Wednesday, July 21, 2010

Garlic Scapes

Our garlic has begun to blossom.  Mid-season, the lily sends off a curly, pigtail-shaped shoot with a long pointy flower blossom on the end.  Eventually this will open and become pollinated by an insect, so long as a curious cook doesn't get to it first.  When young, garlic scapes are deliciously tender, bursting with garlic flavor in an unfamiliar form.  The shoots taste somewhat like green onions and have a texture similar to a chinese long bean; firm and crunchy.  They can be eaten raw, if you dare, or they can be sauteed, grilled, marinated, roasted, or braised to help soften their flavor and mouthfeel.  Scapes contain a large amount of cellulose which is stringy and tough.  Slicing the scape across the grain into thin discs will really reduce the amount of chewing needed to break them down.
     Some farmers suggest removing the scape to produce a larger garlic clove.  The energy otherwise wasted on the flower will go to an increased size of the more valuable vegetable below.  Others, believe it has no effect on the garlic at all.  I love to eat them, so I removed most of them.  A few were left behind to experiment and see the difference myself.  The most effective way to harvest them is to bend them over and slide your hand down the shoot until it snaps off, usually right next to the leaves.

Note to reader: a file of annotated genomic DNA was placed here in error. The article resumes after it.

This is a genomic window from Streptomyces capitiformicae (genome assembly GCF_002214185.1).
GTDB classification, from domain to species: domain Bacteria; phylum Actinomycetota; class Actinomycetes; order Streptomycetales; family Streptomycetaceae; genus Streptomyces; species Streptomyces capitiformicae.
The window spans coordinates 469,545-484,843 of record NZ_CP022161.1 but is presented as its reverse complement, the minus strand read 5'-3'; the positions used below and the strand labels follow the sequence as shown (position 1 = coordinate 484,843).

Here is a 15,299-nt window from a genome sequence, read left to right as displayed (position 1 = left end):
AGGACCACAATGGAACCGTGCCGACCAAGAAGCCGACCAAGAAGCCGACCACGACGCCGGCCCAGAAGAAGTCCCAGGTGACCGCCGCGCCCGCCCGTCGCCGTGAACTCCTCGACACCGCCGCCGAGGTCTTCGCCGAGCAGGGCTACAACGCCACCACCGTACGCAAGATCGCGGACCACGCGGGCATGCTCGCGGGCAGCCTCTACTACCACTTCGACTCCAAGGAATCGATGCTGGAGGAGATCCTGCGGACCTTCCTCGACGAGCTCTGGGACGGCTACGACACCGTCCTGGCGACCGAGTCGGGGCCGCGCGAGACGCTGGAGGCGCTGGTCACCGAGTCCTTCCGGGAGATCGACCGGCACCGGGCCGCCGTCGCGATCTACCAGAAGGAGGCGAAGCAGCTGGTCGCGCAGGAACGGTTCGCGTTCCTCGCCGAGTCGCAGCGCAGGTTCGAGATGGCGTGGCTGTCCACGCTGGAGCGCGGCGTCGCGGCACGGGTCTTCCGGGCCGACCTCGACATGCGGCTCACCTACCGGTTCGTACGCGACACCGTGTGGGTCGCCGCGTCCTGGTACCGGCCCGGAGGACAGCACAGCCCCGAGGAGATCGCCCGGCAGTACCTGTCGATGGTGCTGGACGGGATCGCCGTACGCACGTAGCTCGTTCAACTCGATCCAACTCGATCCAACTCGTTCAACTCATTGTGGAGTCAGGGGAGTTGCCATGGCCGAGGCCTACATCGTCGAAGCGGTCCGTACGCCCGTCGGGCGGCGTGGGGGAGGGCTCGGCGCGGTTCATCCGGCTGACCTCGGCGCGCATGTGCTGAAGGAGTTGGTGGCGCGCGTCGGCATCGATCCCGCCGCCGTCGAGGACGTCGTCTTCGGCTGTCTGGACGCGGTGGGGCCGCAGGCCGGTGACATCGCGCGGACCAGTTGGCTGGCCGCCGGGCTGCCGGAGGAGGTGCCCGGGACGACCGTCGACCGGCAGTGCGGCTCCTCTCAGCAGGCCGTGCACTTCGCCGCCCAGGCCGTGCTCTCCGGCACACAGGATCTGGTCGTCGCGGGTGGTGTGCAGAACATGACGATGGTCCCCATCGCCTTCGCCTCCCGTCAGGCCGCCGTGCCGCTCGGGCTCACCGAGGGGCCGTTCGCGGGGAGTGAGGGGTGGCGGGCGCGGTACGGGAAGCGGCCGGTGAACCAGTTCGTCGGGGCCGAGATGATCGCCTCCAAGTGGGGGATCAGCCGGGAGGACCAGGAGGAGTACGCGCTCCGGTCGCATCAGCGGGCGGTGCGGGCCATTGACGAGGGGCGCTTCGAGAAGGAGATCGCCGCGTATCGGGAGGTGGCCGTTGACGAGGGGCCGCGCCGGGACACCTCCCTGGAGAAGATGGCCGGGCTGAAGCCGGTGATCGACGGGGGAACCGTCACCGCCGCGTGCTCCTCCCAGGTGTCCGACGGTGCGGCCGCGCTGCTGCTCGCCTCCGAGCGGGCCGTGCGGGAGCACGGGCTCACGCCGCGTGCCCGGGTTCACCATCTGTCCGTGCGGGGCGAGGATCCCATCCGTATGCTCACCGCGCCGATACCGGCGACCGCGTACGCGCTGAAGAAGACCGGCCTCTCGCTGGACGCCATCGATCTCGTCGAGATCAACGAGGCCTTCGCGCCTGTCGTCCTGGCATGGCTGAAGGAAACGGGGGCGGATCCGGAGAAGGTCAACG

Fresh scapes are a wonderful way to taste the unripe garlic that is still growing below the ground.  Simply sauteed and mixed with some mashed potatoes is a delicious counterpart to a slow roasted chicken.  Additionally, the leftover meat makes a great chicken salad with some of the scapes sauteed, then cooled.  Many cooks prefer to make pesto with these difficult to cut veggies.  Either way, they are indeed delicious!


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